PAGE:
Hed: Second Oaks trial in two weeks begins
By Cynthia M. Jeffries
For the second time in two weeks, a murder trial is under way in Lee County Circuit Court for Daniel Oaks.
It is the third time the Tupelo factory worker has been tried for allegedly killing his estranged wife, Penny Oaks, two years ago.
Oaks, 35, is charged with deliberately slamming the 1988 Ford Ranger pickup he was driving into his wife’s 1986 Ford F-100 truck, forcing the vehicle off Brewer Road.
The incident occurred Feb. 8, 1994, about a month after Penny Oaks left her husband.
Penny Oaks, 29, died of massive injuries several hours after the incident.
The trial is expected to resume today on the second floor of the Lee County Justice Center. Testimony in the third trial started Tuesday.
The prosecution’s case will be much the same as it was for the previous two trials, said Assistant District Attorney Rowland Geddie. Prosecutors will portray Oaks as a jealous, possessive man who was stalking and harassing his wife and finally made good on threats to kill her.
Wednesday, the prosecution put on the witness stand law enforcement officials and showed several pictures of the Brewer Road wreckage. Penny Oaks’ sister and a man she had an affair with for about seven months before her death testified Penny Oaks was afraid of her estranged husband. The boyfriend, who was a co-worker of Penny Oaks at the Hickory Springs plant, and was originally a friend of Daniel Oaks, claimed he gave Penny Oaks a .44-caliber handgun so she could protect herself from her estranged husband.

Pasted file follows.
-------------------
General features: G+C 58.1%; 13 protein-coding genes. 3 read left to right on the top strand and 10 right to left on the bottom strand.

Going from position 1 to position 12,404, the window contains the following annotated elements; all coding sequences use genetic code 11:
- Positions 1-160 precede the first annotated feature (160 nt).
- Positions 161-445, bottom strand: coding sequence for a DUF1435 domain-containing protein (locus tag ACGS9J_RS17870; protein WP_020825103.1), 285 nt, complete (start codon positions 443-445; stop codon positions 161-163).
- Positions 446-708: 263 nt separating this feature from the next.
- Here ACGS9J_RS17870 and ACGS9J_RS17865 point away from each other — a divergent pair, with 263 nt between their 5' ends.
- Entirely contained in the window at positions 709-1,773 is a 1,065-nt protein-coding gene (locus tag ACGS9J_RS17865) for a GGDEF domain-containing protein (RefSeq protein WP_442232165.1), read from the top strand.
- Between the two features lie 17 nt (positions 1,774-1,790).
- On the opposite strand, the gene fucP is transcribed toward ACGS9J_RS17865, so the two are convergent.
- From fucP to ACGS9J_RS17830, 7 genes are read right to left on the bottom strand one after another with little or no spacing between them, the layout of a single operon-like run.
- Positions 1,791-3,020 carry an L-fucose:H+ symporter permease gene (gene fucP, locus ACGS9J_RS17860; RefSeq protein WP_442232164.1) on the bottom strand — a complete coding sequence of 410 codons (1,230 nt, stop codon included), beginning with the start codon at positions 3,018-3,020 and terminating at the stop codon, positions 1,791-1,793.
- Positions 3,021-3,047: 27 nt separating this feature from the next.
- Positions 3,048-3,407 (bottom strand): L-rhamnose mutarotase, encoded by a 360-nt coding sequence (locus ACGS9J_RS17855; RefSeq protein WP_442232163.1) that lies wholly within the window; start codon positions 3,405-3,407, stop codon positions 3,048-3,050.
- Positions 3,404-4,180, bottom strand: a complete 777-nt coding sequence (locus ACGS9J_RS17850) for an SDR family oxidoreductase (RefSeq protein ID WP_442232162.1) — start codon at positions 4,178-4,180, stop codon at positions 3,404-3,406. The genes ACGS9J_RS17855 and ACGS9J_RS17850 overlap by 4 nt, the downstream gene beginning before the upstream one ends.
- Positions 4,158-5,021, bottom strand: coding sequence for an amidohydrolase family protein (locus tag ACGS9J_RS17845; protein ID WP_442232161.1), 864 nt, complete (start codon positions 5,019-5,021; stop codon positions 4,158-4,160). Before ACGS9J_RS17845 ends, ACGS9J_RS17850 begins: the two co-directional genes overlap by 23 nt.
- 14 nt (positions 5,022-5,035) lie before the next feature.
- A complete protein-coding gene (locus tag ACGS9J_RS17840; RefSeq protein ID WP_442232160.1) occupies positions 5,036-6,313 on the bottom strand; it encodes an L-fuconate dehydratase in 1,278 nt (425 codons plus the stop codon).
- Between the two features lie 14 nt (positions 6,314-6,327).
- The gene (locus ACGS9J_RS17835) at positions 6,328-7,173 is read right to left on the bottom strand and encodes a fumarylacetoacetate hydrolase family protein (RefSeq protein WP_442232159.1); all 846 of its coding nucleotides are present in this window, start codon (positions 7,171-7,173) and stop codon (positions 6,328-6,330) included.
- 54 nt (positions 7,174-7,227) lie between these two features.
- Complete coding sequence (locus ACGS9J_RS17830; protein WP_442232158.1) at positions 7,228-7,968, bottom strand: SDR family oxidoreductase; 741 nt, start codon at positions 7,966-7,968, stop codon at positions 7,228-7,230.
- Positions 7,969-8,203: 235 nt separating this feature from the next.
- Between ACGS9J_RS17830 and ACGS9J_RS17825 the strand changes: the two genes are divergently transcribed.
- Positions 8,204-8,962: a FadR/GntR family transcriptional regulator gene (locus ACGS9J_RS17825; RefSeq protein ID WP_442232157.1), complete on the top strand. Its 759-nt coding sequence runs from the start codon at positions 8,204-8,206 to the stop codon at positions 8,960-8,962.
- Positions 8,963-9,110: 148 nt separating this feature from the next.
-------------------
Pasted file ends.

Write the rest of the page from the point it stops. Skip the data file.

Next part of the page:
The defense is also following much the same line it did in the previous two trials, claiming the wreck was the product of an accident that occurred when Daniel Oaks tried to stop his wife’s vehicle to talk to her. The defense contends it was Penny Oaks who pulled her truck into her husband’s as he drove alongside trying to get her to stop and talk.
If convicted of murder, Daniel Oaks could face life in prison. The jury could also decide on a lessor charge of manslaughter.
In the previous trials – one in February 1995 and another two weeks ago – the juries deadlocked and could not agree to acquit or convict Oaks.
“The case needs to be heard, and the jury need to make a final decision,” said Oaks’ defense attorney Jim Waide.